The Gentleman Caller
Bullins, Ed (American playwright, anthologist, 19__- ____), “The Gentleman Caller,”
a __-minute parable in English, set in a living room in a fashionable section (if there be any) of a northern American city, 1970,
© 1970 by Ed Bullins;
• in The Best Short Plays 1970, the Margaret Mayorga Series, edited by Stanley Richards (circa.1918-July 26, 1980) (New York: Chilton Book Company, 1970);
• also, in Ben Caldwell et al.’s A Black Quartet: Four New Black Plays, with an introduction by Clayton Riley (New York: The New American Library, Inc., 1970), a Signet Book;
• also, in Contemporary Black Drama: From A Raisin in the Sun to No Place to Be Somebody, selected and edited by Clinton F. Oliver and Stephanie Sills (New York: Scribner, 1971), SBN 684-41432-5;
• also, in The New Lafayette Theatre Presents; Plays with Aesthetic Comments by 6 Black Playwrights: Ed Bullins, J. E. Gaines, Clay Goss, Oyamo, Sonia Sanchez, Richard Wesley, 1st editon, edited by Ed Bullins (Garden City, New York, U.S.A.: Anchor Press, 1974), ISBN 0385041268;
• script/rights available from Samuel French, Inc., 25 West 45th Street, New York City, New York 10010-2751, U.S.A., telephone 212-206-8990, fax 212-206-1429; or 7623 Sunset Boulevard, Hollywood, California 90046-2795, U.S.A., telephone 213-876-0570, fax 213-876-6822; or 80 Richmond Street East, Toronto, Ontario M5C 1P1, Canada, telephone 416-363-3536, fax 416-363-1108; or Samuel French, Ltd., 52 Fitzroy Street, London W1P 6JR, England, SF 9617.
The Gentleman (m), _____; Mr. Mann (m), _____; The Maid (f), _____; Madame (f), _____.
"Black maid kills white employer.“
• “. . . [A]bout decadent and suicidal white American society.”—Play Index 1968-1972: An Index to 3,848 Plays, edited by Estelle A. Fidell (New York: The H. W. Wilson Company, 1973), p. 37.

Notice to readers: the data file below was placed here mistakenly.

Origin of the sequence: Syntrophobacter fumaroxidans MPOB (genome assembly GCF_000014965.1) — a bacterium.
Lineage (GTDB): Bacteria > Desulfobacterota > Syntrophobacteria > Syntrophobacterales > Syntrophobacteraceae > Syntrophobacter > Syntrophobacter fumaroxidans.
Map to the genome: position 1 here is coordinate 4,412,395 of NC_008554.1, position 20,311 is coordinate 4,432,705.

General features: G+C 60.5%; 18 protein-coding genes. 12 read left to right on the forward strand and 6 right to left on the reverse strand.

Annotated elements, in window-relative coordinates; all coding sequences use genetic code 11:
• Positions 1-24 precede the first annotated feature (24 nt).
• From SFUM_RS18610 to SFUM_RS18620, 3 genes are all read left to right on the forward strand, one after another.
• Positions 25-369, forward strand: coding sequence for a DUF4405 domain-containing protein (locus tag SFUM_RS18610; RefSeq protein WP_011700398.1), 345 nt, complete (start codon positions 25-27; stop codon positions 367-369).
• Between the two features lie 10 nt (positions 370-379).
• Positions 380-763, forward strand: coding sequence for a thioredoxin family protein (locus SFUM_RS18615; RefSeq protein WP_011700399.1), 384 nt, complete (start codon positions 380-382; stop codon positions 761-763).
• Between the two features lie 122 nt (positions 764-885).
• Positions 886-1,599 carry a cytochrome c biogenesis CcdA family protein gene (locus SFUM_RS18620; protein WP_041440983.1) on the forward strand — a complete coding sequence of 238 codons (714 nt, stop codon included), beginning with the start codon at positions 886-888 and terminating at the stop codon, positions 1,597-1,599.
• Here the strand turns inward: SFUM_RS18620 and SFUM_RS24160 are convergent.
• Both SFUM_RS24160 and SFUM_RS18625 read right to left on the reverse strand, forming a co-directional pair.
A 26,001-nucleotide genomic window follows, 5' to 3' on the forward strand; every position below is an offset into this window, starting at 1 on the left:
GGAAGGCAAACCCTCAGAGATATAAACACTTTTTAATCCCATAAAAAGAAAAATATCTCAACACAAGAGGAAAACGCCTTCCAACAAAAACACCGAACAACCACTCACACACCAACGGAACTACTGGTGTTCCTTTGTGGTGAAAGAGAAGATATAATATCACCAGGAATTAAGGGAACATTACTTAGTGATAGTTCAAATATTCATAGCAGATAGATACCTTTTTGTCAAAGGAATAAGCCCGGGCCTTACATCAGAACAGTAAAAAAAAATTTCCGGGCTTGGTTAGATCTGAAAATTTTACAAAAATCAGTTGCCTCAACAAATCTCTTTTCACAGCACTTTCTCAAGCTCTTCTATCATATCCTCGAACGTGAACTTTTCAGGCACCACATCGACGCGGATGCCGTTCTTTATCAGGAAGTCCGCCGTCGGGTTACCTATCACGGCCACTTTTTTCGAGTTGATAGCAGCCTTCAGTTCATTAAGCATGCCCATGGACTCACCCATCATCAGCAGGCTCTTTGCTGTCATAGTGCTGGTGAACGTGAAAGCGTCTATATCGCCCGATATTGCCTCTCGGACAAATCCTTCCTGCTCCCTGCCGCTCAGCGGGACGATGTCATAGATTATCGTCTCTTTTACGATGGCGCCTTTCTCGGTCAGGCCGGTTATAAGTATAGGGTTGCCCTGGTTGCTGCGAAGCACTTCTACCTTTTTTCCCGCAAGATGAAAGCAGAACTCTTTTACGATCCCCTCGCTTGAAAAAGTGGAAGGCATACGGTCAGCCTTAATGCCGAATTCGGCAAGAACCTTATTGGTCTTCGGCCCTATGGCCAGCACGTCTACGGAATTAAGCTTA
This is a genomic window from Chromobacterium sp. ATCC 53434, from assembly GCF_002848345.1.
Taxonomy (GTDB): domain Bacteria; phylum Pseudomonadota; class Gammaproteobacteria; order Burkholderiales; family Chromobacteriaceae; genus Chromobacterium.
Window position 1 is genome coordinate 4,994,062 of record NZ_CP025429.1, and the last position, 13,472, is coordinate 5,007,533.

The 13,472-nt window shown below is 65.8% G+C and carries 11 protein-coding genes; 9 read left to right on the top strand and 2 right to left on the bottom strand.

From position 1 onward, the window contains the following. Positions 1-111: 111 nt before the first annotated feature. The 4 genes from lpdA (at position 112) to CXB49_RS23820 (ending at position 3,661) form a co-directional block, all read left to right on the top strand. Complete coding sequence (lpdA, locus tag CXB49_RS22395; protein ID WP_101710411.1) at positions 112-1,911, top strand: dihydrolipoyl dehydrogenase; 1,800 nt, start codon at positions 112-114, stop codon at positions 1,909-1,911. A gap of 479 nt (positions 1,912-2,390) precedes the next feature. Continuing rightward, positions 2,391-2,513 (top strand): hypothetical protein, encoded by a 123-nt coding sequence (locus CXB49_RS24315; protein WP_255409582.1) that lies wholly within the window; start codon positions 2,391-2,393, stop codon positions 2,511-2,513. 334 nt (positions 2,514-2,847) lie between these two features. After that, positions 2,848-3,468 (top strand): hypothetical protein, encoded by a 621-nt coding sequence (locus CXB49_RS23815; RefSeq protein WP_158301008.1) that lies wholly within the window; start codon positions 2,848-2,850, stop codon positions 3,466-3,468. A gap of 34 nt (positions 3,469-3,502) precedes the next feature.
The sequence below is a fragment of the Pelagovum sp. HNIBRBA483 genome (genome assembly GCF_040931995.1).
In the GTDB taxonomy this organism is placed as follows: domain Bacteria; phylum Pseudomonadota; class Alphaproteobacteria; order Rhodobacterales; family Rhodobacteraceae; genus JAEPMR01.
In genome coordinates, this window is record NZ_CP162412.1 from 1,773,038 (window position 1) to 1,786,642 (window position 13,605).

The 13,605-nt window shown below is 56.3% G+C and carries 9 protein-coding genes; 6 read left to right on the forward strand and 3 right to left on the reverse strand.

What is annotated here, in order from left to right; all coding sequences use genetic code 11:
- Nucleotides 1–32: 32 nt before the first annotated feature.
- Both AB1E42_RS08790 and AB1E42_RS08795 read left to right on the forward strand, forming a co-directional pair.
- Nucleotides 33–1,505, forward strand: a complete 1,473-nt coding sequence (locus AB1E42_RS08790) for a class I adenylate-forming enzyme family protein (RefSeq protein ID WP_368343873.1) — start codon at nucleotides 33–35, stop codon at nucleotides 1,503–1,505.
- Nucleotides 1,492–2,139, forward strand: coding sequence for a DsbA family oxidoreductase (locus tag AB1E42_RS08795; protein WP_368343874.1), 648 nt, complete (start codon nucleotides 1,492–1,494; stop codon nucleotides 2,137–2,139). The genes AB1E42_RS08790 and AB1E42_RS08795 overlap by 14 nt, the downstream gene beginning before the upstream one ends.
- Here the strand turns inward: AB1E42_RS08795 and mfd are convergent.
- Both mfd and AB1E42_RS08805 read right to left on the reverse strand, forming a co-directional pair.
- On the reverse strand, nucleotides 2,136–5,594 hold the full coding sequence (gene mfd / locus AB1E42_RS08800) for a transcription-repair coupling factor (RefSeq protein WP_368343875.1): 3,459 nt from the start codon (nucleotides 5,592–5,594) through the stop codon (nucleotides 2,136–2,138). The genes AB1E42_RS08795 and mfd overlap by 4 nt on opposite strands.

• The Black Panther party was a “U.S. African-American militant political organization (founded 1966) advocating violent revolution to achieve African-American liberation. Its members became involved (late 1960s) in clashes with the police, and, after close FBI scrutiny, Huey Newton and Bobby Seale, the party’s founders, were tried in a number of court cases, but were acquitted. Another leader, Eldridge Cleaver, left (1975) the party, which was torn by rival factions. By the 1980s the Black Panther party had ceased to play an important part in the African-American movement.”—Encyclopedia.com from Electric Library, http://www.encyclopedia.com, accessed January 28, 1998.
• “Newton, with Bobby Seale, founded the Black Panther Party for Self Defense. Illiterate when he graduated from high school, Newton taught himself how to read and enrolled in Oakland, California’s Merritt College and studied law at the San Francisco School of Law. He met Seale at Merritt, and in 1966 they formed the Black Panthers as an alternative to the nonviolent civil rights movement. The Panthers called on all blacks to arm themselves for the liberation struggle. The militant party engaged in several high-profile, violent confrontations with police. In 1967, Newton was convicted of voluntary manslaughter for killing a policeman. After three mistrials, Newton was cleared in 1971. That same year he announced the Panthers would embrace a nonviolent strategy and shift their focus to offering community services to African Americans. In 1974, he fled to Cuba to avoid drug and murder charges. He returned three years later, and two trials ended with hung juries. Newton earned a Ph.D. in social philosophy from the University of California at Santa Cruz in 1980. He was shot and killed in Oakland in 1989.”—Huey Newton, http://www.factmonster.com/ipka/A0800612.html, accessed November 8, 2002.
• “Ed Bullins, a professor in the theater department at Northeastern University, is mainly known as a playwright. Ed’s play Boy x Man received its professional premier as part of the Centastage Season6. His The Taking of Miss Janie was awarded the New York Drama Critics Circle Award and Obie Award. His plays In New England Winter, The Fabulous Miss Marie, and Clara’s Ole Man have been awarded Obies, the Venice Bienniale, and the Vernon Rice Drama Desk awards, respectively. The Ed Bullins Retrospective––Three Plays, Three Readings and Two Panels, will open at the Schomburg Center for Research in Black Culture on February 25, 1999, in Harlem, New York. His newest play, '8 Minute Marathon,' will premier in Boston during the 1999 Boston Theater Marathon.”—Centastage - March 98 Doings, http://www.centastage.org/doings399.html, accessed November 9, 2002.
black, employer, maid, murder, race, white.